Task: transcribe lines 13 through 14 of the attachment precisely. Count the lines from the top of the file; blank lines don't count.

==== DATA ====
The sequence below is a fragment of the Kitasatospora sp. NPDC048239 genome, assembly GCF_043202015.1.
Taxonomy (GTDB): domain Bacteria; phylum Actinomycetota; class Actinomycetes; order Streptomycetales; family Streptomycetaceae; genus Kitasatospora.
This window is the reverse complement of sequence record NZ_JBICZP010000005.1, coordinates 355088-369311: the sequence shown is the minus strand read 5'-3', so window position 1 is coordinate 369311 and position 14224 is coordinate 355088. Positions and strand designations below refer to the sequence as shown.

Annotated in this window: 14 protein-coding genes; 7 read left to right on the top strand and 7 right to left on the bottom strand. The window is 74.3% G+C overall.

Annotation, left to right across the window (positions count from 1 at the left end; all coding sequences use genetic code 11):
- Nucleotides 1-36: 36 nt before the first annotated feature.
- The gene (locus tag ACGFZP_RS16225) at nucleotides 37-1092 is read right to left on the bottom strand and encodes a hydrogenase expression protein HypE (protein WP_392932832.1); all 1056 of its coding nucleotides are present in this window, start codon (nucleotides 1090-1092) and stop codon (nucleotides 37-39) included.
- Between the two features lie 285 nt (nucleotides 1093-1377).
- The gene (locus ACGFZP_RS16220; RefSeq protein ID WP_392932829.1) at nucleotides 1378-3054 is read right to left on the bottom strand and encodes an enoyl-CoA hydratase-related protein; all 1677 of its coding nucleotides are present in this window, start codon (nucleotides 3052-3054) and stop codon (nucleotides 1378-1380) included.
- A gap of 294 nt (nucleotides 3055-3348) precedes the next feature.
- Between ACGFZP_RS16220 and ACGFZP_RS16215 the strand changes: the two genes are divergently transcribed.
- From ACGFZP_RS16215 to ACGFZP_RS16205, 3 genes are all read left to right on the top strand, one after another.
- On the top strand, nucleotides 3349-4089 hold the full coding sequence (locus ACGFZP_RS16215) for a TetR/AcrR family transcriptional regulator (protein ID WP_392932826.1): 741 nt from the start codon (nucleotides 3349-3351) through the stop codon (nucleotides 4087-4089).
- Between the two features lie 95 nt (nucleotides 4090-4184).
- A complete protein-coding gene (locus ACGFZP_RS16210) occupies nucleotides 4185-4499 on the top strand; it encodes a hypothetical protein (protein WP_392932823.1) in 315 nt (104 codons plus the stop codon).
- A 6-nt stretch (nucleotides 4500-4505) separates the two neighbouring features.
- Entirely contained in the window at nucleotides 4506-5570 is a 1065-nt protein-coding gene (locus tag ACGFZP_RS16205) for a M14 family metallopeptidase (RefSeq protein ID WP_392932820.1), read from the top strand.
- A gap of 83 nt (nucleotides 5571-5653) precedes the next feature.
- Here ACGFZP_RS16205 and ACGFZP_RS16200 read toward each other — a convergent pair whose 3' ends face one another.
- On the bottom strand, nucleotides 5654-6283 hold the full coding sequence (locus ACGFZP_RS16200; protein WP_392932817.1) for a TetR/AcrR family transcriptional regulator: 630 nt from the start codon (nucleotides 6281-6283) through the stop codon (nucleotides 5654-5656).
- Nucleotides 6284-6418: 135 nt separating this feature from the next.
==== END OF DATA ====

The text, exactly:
- On the top strand, nucleotides 3349-4089 hold the full coding sequence (locus ACGFZP_RS16215) for a TetR/AcrR family transcriptional regulator (protein ID WP_392932826.1): 741 nt from the start codon (nucleotides 3349-3351) through the stop codon (nucleotides 4087-4089).
- Between the two features lie 95 nt (nucleotides 4090-4184).